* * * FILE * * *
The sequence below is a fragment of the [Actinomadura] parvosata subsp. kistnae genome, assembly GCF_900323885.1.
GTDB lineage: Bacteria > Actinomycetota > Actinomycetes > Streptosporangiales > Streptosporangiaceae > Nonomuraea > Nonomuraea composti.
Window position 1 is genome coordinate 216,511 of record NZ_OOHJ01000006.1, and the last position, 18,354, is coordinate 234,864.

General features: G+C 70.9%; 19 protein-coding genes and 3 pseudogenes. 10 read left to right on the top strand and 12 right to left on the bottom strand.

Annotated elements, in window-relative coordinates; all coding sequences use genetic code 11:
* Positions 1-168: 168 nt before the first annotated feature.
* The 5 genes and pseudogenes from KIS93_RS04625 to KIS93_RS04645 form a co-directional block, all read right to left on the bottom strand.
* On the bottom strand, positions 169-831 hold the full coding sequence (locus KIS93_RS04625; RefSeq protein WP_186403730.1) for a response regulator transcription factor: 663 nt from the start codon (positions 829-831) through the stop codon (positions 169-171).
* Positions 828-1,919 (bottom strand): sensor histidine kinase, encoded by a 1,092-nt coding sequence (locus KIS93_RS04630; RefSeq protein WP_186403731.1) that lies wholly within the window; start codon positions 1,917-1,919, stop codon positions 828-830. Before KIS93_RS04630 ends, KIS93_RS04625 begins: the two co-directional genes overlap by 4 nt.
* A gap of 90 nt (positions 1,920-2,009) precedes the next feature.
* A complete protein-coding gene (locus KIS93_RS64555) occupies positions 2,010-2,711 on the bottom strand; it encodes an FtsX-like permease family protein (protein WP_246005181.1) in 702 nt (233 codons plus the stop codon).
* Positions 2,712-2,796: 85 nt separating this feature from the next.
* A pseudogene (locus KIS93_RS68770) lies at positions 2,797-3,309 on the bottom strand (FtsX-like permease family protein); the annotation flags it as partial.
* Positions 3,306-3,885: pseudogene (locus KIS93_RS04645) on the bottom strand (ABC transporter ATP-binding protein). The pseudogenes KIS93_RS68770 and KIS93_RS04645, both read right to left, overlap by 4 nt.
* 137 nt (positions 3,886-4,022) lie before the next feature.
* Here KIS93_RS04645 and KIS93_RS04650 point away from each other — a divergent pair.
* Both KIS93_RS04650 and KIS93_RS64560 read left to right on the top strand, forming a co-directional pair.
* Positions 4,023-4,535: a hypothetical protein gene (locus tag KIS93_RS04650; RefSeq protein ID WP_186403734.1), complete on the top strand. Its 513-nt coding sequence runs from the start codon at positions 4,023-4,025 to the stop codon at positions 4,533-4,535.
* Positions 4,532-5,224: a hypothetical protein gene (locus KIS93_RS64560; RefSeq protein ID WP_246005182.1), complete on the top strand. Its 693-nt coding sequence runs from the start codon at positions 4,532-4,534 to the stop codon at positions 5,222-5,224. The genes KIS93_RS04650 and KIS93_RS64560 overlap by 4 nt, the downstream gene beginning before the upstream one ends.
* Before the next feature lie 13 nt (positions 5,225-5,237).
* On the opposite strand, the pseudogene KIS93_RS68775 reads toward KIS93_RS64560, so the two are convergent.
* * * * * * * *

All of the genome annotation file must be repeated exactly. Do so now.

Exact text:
The sequence below is a fragment of the [Actinomadura] parvosata subsp. kistnae genome, assembly GCF_900323885.1.
GTDB lineage: Bacteria > Actinomycetota > Actinomycetes > Streptosporangiales > Streptosporangiaceae > Nonomuraea > Nonomuraea composti.
Window position 1 is genome coordinate 216,511 of record NZ_OOHJ01000006.1, and the last position, 18,354, is coordinate 234,864.

General features: G+C 70.9%; 19 protein-coding genes and 3 pseudogenes. 10 read left to right on the top strand and 12 right to left on the bottom strand.

Annotated elements, in window-relative coordinates; all coding sequences use genetic code 11:
* Positions 1-168: 168 nt before the first annotated feature.
* The 5 genes and pseudogenes from KIS93_RS04625 to KIS93_RS04645 form a co-directional block, all read right to left on the bottom strand.
* On the bottom strand, positions 169-831 hold the full coding sequence (locus KIS93_RS04625; RefSeq protein WP_186403730.1) for a response regulator transcription factor: 663 nt from the start codon (positions 829-831) through the stop codon (positions 169-171).
* Positions 828-1,919 (bottom strand): sensor histidine kinase, encoded by a 1,092-nt coding sequence (locus KIS93_RS04630; RefSeq protein WP_186403731.1) that lies wholly within the window; start codon positions 1,917-1,919, stop codon positions 828-830. Before KIS93_RS04630 ends, KIS93_RS04625 begins: the two co-directional genes overlap by 4 nt.
* A gap of 90 nt (positions 1,920-2,009) precedes the next feature.
* A complete protein-coding gene (locus KIS93_RS64555) occupies positions 2,010-2,711 on the bottom strand; it encodes an FtsX-like permease family protein (protein WP_246005181.1) in 702 nt (233 codons plus the stop codon).
* Positions 2,712-2,796: 85 nt separating this feature from the next.
* A pseudogene (locus KIS93_RS68770) lies at positions 2,797-3,309 on the bottom strand (FtsX-like permease family protein); the annotation flags it as partial.
* Positions 3,306-3,885: pseudogene (locus KIS93_RS04645) on the bottom strand (ABC transporter ATP-binding protein). The pseudogenes KIS93_RS68770 and KIS93_RS04645, both read right to left, overlap by 4 nt.
* 137 nt (positions 3,886-4,022) lie before the next feature.
* Here KIS93_RS04645 and KIS93_RS04650 point away from each other — a divergent pair.
* Both KIS93_RS04650 and KIS93_RS64560 read left to right on the top strand, forming a co-directional pair.
* Positions 4,023-4,535: a hypothetical protein gene (locus tag KIS93_RS04650; RefSeq protein ID WP_186403734.1), complete on the top strand. Its 513-nt coding sequence runs from the start codon at positions 4,023-4,025 to the stop codon at positions 4,533-4,535.
* Positions 4,532-5,224: a hypothetical protein gene (locus KIS93_RS64560; RefSeq protein ID WP_246005182.1), complete on the top strand. Its 693-nt coding sequence runs from the start codon at positions 4,532-4,534 to the stop codon at positions 5,222-5,224. The genes KIS93_RS04650 and KIS93_RS64560 overlap by 4 nt, the downstream gene beginning before the upstream one ends.
* Before the next feature lie 13 nt (positions 5,225-5,237).
* On the opposite strand, the pseudogene KIS93_RS68775 reads toward KIS93_RS64560, so the two are convergent.